On 17 October 2023, the reportedly first-ever domestic adaptation case was brought against the United Kingdom before its High Court of Justice. The plaintiffs in this pending case include Kevin Jordan, a homeowner from Norfolk (UK), who alleges that his home is acutely threatened by coastal erosion, with the road leading up to it having already collapsed into the sea. Jordan has brought his case together with the NGO Friends of the Earth and disability rights activist Doug Paulley, a care home resident who alleges that his health conditions are being exacerbated by climate-aggravated heatwaves. Together, the plaintiffs challenge the UK’s National Adaptation Programme (NAP). Domestic law requires the production of new NAP every five years, and the most recent version — NAP3 — was published in July 2023. The claimants argue that NAP3 is deficient for the following reasons:
- Failure to set sufficiently specific objectives;
- Failure to conduct and publish information on the assessment of the risks involved in implementing NAP3;
- Failure to consider the unequal impacts of NAP3 on protected groups (on the grounds of age, race and disability); and
- Violation of Articles 2, 8, 14 and Article 1 of Protocol 1 of the European Convention on Human Rights (the rights to life, respect for private and family life, non-discrimination and property, respectively), as enshrined in the Human Rights Act 1998.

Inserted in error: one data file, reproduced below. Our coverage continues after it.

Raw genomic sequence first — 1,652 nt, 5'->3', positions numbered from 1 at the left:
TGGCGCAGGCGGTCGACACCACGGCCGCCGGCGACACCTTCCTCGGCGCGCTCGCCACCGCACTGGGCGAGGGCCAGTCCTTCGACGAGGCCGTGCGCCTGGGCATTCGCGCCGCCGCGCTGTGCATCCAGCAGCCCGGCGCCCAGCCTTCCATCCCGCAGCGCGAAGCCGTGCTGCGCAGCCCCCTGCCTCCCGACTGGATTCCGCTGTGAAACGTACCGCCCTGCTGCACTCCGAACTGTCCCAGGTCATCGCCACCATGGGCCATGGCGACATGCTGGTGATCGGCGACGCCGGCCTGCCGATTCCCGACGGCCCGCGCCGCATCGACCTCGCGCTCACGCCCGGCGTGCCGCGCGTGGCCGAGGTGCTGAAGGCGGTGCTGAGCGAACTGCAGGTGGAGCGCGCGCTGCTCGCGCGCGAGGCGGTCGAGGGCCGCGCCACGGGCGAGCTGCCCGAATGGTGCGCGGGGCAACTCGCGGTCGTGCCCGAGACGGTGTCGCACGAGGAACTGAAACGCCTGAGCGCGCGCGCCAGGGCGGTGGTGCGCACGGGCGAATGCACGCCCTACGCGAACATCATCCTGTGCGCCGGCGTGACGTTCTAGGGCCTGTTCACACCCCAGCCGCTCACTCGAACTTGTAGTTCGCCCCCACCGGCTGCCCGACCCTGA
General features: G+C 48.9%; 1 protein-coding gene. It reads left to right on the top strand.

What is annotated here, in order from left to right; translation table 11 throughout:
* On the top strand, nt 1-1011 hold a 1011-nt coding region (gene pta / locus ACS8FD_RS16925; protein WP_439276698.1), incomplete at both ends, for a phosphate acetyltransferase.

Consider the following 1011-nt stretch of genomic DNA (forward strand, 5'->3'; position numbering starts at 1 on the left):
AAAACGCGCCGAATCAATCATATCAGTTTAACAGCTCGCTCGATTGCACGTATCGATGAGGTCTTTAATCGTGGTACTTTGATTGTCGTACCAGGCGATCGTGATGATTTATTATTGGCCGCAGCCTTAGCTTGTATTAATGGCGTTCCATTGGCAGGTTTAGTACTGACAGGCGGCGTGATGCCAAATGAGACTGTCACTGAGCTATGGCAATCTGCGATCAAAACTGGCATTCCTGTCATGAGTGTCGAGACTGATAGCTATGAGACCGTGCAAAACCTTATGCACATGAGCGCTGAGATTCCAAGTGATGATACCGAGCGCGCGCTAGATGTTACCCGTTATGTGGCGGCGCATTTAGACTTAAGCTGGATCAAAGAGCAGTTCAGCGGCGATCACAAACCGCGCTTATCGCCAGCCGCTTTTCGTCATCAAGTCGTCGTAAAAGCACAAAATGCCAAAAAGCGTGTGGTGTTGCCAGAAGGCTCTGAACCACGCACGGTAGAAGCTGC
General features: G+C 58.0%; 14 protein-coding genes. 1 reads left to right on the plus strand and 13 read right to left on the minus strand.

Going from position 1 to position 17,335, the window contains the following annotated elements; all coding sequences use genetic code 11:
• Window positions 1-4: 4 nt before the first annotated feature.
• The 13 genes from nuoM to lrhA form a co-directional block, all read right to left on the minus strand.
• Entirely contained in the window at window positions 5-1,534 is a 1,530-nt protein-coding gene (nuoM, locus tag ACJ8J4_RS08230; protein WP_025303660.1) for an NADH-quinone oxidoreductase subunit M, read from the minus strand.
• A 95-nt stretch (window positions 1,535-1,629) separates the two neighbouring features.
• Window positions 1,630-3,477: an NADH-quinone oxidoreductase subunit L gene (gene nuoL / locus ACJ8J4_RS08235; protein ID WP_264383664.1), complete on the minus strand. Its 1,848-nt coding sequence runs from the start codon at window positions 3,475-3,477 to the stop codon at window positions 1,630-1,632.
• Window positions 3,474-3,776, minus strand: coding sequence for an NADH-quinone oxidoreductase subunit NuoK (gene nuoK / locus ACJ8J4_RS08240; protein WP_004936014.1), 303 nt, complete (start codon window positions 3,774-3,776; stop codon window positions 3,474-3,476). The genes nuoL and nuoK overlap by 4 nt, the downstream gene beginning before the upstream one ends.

In regards to the alleged human rights violations, the plaintiffs invoke:
a. The well-established but urgent need for long-term policy and protected funding to enable care-homes (and similar healthcare settings) to adapt to excessive heat. This remains absent in NAP3 despite the increasing frequency and severity of annual heatwaves.https://climatecasechart.com/wp-content/uploads/non-us-case-documents/2023/20231101_21608_complaint.pdf (emphasis added)
b. There being no new policy to manage overheating risks in existing health and social care buildings, such that they are properly refurbished as soon as reasonably practicable.
c. A lack of a commitment to provide adequate resources to support communities at imminent risk of being lost to erosion and flooding, including as to the established mental health and emotional wellbeing impacts for those affected.
d. Gaps, inconsistency and uncertainty in the potential allocation of funding provided for a range of areas, in particular for those communities that must (or are likely to have to) relocate and have their homes demolished.
e. There being no insurance or compensation schemes available for the worst affected by coastal erosion and who lose their homes.
f. No evidence of their being an express consideration, or reasoned analysis, of what a fair balance to strike would be between doing more to safeguard the human rights of vulnerable people and the interests of wider society.
For reporting on the case, see the Guardian.
High Court of Justice for England and Wales, R (Friends of the Earth Ltd, Kevin Jordan and Doug Paulley) v. Secretary of State for Environment, Road & Rural Affairs, filed on 17 October 2023.